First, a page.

Coming to theatres from director Swati Bhise and Roadside Attractions is a tale of battle and the unexpected warriors who fight it with THE WARRIOR QUEEN OF JHANSI.

Rani Lakshmibai (Devika Bhise) is a young woman married into the royal family becoming Queen of Jhansi. Happy in her marriage, the only unhappiness is the loss of a child yet the adoption of a nephew means a prince and the royal line to continue. Witnessing the adoption is Major Robert Ellis (Ben Lamb) and Sir Robert Hamilton (Nathaniel Parker). Not long after that, husband Gangadhar Rao passes as well.

As the years move on, the East India Company attempts to crush Indian provinces and Lakshmibal is a Queen in their way. Queen Victoria (Jodhi May) understands and makes it clear that she doesn’t want the people hurt. The one person who doesn’t care about that is Sir Hamilton. He considers all the people of India savages and wants to crush them under his boots.

Major Ellis has been a friend to Lakshmibai for years and tries to explain to Major General Sir Hugh Rose (Rupert Everett) that the Queen only wants what is best for her people. Attack after attack, Lakshmibai reaches out to the Indian people to come together because the British soldiers no longer have respect for their friendship.

Bhise as Lakshmibai is stunning in her portrayal of the Jhansi Queen. Learning from the men around her, there comes a time when she must say out loud ‘I am capable’ and when she does they listen. Bhise gives her character a fearlessness wrapped in the beauty of a sari that is belted with a sword. I see it as saying ‘never forget that I may be the woman but can fight like a man’. Remember a certain red-headed Queen who believed that about herself?

Lamb as Ellis watches the Queen grow into her responsibilities. He may have feelings for and want to protect her but he also understands what she is doing. There is a conflict for him in being an officer and a man. He tries his best to be on both sides but in this case it may just be too much to ask.

Parker as Hamilton is just a plain out and out cruel, savage human being. He doesn’t want there to be a peace, he wants to kill every last person who gets in his way. He lies, manipulates and lay in wait when no one is around to do his dirty deeds. The character of Parker is just a reflection of others in that time who felt the exact same way. Parker really does this character evil.

Everett as Maj. Gen. Rose hears both sides but has his orders. The only problem is I’m never really sure what his side is? He says one thing and yet does another knowing that Hamilton is just an instigator. He trusts Ellis but yet doesn’t show it. He is truly a confusing character but I’m happy to see Everett on the screen once again.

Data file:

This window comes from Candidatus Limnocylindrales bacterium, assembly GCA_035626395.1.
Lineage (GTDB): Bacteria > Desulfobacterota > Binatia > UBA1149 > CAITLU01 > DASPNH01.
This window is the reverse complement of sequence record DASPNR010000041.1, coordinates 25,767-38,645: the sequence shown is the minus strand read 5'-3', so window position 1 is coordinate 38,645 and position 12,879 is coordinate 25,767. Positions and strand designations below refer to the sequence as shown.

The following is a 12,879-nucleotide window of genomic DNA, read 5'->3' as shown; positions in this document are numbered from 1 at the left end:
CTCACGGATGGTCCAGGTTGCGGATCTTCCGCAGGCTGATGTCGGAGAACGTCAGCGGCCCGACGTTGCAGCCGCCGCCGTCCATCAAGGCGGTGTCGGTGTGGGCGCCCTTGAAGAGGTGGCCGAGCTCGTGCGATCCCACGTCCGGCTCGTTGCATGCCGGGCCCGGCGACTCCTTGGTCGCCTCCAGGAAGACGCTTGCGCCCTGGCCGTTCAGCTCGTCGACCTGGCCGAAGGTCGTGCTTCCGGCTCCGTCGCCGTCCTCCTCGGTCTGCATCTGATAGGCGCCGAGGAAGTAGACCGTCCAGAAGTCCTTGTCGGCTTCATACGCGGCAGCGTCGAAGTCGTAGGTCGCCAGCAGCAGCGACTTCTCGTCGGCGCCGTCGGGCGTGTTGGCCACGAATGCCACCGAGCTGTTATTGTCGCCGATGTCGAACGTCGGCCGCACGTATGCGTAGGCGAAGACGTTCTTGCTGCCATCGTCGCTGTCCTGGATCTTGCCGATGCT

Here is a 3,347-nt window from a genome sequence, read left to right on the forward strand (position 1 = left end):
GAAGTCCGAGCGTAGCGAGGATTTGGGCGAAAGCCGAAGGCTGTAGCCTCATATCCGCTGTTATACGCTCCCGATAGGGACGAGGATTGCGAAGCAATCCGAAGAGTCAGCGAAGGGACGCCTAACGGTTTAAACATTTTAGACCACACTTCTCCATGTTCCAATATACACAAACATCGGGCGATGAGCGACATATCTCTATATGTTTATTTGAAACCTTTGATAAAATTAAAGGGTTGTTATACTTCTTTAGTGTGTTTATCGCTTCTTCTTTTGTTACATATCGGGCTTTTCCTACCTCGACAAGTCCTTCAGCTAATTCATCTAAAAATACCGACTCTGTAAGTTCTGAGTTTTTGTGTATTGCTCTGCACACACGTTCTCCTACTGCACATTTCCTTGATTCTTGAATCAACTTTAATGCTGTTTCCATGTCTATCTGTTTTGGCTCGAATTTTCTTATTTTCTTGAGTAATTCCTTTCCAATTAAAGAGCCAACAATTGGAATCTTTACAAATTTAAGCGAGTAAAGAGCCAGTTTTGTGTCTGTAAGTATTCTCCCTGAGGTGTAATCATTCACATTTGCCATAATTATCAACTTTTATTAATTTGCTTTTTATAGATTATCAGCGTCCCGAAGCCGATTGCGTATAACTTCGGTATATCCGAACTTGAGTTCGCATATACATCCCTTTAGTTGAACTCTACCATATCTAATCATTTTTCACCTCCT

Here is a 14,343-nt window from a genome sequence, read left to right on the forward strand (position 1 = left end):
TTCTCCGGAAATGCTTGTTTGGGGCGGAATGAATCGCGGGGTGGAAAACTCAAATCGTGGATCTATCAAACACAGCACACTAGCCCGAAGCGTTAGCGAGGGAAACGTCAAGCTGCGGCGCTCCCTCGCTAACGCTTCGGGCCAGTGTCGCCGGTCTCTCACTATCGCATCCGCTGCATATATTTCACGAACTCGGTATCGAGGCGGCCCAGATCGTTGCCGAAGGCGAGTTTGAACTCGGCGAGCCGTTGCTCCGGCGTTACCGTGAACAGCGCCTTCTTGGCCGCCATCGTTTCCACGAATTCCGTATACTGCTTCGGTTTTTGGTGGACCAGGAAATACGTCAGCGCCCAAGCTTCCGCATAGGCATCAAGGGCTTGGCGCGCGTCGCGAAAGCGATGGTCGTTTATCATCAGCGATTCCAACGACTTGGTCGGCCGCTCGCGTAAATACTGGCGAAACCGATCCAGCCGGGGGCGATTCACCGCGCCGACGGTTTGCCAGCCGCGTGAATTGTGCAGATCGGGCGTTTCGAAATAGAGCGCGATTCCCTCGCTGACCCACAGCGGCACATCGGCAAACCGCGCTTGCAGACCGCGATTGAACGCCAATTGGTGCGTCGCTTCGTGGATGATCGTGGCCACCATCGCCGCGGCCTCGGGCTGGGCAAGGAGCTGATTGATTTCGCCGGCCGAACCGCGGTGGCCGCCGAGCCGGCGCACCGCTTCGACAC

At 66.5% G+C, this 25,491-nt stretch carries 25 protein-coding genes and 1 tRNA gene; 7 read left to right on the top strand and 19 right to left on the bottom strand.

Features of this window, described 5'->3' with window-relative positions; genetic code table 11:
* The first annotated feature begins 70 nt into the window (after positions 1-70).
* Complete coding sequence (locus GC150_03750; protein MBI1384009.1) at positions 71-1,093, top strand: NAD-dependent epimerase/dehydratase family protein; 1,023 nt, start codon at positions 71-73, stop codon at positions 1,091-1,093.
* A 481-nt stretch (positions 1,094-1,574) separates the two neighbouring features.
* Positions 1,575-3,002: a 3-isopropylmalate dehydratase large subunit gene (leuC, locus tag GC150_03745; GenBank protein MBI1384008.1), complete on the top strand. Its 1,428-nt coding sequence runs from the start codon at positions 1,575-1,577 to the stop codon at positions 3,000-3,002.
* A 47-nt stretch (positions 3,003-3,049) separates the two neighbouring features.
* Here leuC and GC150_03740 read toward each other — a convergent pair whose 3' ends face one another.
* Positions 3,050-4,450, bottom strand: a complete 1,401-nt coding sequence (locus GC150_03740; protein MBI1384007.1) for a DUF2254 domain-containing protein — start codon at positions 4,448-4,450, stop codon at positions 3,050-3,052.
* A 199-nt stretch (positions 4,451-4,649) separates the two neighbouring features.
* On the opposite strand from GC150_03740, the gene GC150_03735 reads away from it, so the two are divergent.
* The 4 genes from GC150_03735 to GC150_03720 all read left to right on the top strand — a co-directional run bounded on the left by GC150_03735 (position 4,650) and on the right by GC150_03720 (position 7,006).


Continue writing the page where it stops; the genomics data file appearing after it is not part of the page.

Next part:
May as Queen Victoria is a monarch who doesn’t want to choose sides but it is her friendship with Saleem Khan that helps her see the sadness of it all. The orders she gives are not followed and there fall out (but not enough for my liking). Omar Malik as Saleem makes certain that Queen Victoria understands the struggle and isn’t afraid of any Englishman.

Other cast include R. Bhakti Klein as Walrus Moustache, Glenn Webster as Lord, Nagesh Bhonsie as Bakshish Ali and Derek Jacobi as Lord Palmerston.

This film once again speaks about the era where one group of people feel that another group are savages because they have their own culture, beliefs, traditions and spirit to hold onto their country.

Under the leadership of Lakshmibai, the fight didn’t start because of her and it certainly didn’t stop because of her. She instilled a sense of right for her people and it carried on to others even when The East India Company was abolished much to the hostility of Sir Hamilton.

India is a country filled with a history that is absolutely stunning and majestic and THE WARRIOR QUEEN OF JHANSI shows just that. The richness of tradition is equal to the costuming and music that is so haunting but hits the soul. The cast brings this story full circle with all of these elements combined.

This film is a history lesson yes but more than that. It is a story of a people who understand that it is their duty to fight to keep who they are. They continually make it clear that no one has the right to take away what they hold dear and I couldn’t appreciate that more.

In the end – she fought and died for the freedom of her people.



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About the Author

Jeri Jacquin

Jeri Jacquin covers film, television, DVD/Bluray releases, celebrity interviews, festivals and all things entertainment.